Endoscopy 2021; 53(01): E7-E8
DOI: 10.1055/a-1167-8099
E-Videos

Endoscopic ultrasound-guided gastroenterostomy with water-jet filling technique through a 19G needle to treat complete malignant duodenal obstruction

Anaëlle Collin
1  Department of Endoscopy and Gastroenterology, Edouard Herriot Hospital, Lyon, France
,
Sanaa Brahmia
1  Department of Endoscopy and Gastroenterology, Edouard Herriot Hospital, Lyon, France
,
Florian Rostain
1  Department of Endoscopy and Gastroenterology, Edouard Herriot Hospital, Lyon, France
,
Alexandru Lupu
1  Department of Endoscopy and Gastroenterology, Edouard Herriot Hospital, Lyon, France
,
Laura Calavas
2  Department of Digestive Oncology, Edouard Herriot Hospital, Lyon, France
,
Jérémie Jacques
3  Department of Endoscopy and Gastroenterology, Dupuytren Hospital, Limoges, France
,
Mathieu Pioche
1  Department of Endoscopy and Gastroenterology, Edouard Herriot Hospital, Lyon, France
4  INSERM U1032, LabTau, Lyon, France
› Author Affiliations
 

Duodenal self-expandable metal stenting is the most common treatment for duodenal malignant obstruction. However, when it is impossible to pass a guidewire through the obstruction, gastroenterostomy using a lumen-apposing metal stent (LAMS) is an effective alternative [1]. Nevertheless, it is commonly necessary to introduce a filling catheter to fill the bowel with water [2] or to place a guidance balloon [3].

Our case involved an obstruction so severe that even a guidewire could not be passed through the tumor. The patient was a 72-year-old man, with a past history of terminal colostomy for colon cancer, who was referred for a duodenal obstruction due to pancreatic adenocarcinoma. Two attempts at duodenal stenting failed and we decided to perform an endoscopic ultrasound (EUS)-guided gastroenterostomy as an alternative.

EUS-guided identification of the duodenum where it was exiting from the large tumor ([Fig. 1]; [Video 1]) allowed targeted puncture with a 19G needle. To fill the bowel quickly, we first injected contrast and then immediately connected the water pump directly to the 19G needle ([Fig. 2]) to increase the liquid flow rate in the bowel and obtain a large expansion. When the duodenum was distended, a guidewire was placed and a 20 × 10-mm LAMS (Axios; Boston Scientific, Marlborough, Massachusetts, USA) was inserted. No leakage was apparent on the radiographic check.

Zoom Image
Fig. 1 First part of the procedure of endoscopic ultrasound (EUS)-guided gastroenterostomy. a, b EUS images showing: a the tumor with the small bowel disappearing into the lesion; b the normal appearance of the duodenum beyond the tumor. c, d Expansion of the small bowel with rapid water-jet injection of saline and contrast: c photograph of the procedure being performed; d EUS view of the distended duodenum.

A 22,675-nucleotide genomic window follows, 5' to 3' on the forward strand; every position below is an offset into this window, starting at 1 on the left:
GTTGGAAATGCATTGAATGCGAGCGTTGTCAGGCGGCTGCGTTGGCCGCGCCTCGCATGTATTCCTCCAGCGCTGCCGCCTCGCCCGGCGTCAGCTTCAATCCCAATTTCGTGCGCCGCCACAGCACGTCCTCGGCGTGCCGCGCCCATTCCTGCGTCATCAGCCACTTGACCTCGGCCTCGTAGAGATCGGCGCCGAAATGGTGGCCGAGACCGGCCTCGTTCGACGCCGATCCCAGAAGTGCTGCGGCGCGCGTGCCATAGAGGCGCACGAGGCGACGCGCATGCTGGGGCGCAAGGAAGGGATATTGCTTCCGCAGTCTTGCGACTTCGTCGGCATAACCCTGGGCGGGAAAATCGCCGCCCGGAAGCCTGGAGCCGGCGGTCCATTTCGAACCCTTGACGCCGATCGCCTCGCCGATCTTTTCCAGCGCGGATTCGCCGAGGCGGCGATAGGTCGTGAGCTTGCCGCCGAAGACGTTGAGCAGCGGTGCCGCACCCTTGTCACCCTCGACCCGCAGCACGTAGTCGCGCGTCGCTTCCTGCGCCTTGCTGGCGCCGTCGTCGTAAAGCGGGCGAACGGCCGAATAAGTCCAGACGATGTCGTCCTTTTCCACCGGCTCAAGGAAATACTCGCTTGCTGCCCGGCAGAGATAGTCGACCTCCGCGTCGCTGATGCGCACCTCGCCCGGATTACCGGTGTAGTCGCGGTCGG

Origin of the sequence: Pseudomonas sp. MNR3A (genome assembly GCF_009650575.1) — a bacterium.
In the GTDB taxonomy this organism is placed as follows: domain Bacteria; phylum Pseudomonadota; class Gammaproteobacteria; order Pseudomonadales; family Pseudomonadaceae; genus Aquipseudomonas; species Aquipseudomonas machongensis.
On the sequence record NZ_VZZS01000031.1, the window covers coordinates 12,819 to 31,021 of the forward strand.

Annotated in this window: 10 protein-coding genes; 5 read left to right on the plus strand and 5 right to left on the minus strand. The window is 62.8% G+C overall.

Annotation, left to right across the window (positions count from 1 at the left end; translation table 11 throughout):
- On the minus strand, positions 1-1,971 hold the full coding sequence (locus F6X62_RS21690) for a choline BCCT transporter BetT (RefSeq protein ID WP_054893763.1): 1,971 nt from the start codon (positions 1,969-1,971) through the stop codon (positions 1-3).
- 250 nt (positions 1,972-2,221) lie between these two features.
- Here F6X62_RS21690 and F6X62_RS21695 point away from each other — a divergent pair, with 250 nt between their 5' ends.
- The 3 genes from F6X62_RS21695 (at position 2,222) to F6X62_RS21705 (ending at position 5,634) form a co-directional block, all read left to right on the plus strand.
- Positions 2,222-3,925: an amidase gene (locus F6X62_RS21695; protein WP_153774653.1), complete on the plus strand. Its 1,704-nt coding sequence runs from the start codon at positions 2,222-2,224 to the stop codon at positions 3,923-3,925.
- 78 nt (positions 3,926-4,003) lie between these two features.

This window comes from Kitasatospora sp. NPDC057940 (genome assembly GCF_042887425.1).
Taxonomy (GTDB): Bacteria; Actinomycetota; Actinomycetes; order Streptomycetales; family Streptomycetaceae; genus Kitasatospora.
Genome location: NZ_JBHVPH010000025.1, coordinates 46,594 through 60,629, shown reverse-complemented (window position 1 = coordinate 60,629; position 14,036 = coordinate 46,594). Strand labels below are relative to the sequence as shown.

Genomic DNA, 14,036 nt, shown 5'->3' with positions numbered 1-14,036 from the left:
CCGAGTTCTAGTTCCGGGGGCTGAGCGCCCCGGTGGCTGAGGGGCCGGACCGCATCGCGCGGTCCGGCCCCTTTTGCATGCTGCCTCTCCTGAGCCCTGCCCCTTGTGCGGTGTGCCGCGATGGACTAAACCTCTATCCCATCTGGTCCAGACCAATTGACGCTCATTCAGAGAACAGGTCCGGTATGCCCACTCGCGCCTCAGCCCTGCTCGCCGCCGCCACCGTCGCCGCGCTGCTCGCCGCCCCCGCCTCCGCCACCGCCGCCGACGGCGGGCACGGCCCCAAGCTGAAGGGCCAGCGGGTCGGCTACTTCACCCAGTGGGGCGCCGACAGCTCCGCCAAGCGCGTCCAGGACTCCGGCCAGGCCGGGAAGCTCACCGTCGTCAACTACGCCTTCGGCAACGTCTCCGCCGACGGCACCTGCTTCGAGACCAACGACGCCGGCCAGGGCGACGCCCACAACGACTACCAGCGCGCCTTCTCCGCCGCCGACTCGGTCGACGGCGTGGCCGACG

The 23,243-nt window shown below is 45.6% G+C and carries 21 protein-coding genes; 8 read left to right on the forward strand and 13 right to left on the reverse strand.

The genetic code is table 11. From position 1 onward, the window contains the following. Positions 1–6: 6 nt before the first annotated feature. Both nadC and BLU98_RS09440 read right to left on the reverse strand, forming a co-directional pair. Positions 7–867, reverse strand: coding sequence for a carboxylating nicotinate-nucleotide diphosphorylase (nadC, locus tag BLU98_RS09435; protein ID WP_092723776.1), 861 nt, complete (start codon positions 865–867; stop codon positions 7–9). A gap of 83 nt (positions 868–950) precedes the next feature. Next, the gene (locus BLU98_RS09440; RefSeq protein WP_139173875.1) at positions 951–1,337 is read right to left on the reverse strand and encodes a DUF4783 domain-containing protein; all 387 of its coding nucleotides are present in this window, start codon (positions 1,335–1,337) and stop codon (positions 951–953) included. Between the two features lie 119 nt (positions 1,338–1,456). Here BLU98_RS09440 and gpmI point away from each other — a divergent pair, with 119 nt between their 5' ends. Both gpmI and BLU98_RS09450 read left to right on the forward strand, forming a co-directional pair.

Video 1 Endoscopic ultrasound-guided gastroenterostomy with water pump filling to expand the duodenum.


Quality:
Zoom Image
Fig. 2 Second part of the procedure with placement of the lumen-apposing metal sent (LAMS). a Radiographic image showing opacification with contrast and filling of the small bowel. b, c Placement of the LAMS, as shown on: b endoscopic ultrasound view; c endoscopic view. d Fluoroscopic check following LAMS placement showing no leakage of contrast.

The same evening, transit has resumed through the colostomy and, despite initial dietary instructions, the patient left the unit to eat a hamburger.

At 1-month follow-up, no postoperative complications had occurred and the patient had gained 4 kg.

The use of the water pump directly on the needle is a simple technique to obtain bowel filling as quickly as possible, allowing a large distension without multiple manipulations of the syringe.

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Competing interests

The authors declare that they have no conflict of interest.


Corresponding author

Mathieu Pioche, MD
Endoscopy unit
Digestive Disease department
Pavillon L – Edouard Herriot Hospital
69437 Lyon
France   

Publication History

Publication Date:
19 May 2020 (online)

© 2020. Thieme. All rights reserved.

Georg Thieme Verlag KG
Rüdigerstraße 14, 70469 Stuttgart, Germany


Zoom Image
Fig. 1 First part of the procedure of endoscopic ultrasound (EUS)-guided gastroenterostomy. a, b EUS images showing: a the tumor with the small bowel disappearing into the lesion; b the normal appearance of the duodenum beyond the tumor. c, d Expansion of the small bowel with rapid water-jet injection of saline and contrast: c photograph of the procedure being performed; d EUS view of the distended duodenum.
Zoom Image
Fig. 2 Second part of the procedure with placement of the lumen-apposing metal sent (LAMS). a Radiographic image showing opacification with contrast and filling of the small bowel. b, c Placement of the LAMS, as shown on: b endoscopic ultrasound view; c endoscopic view. d Fluoroscopic check following LAMS placement showing no leakage of contrast.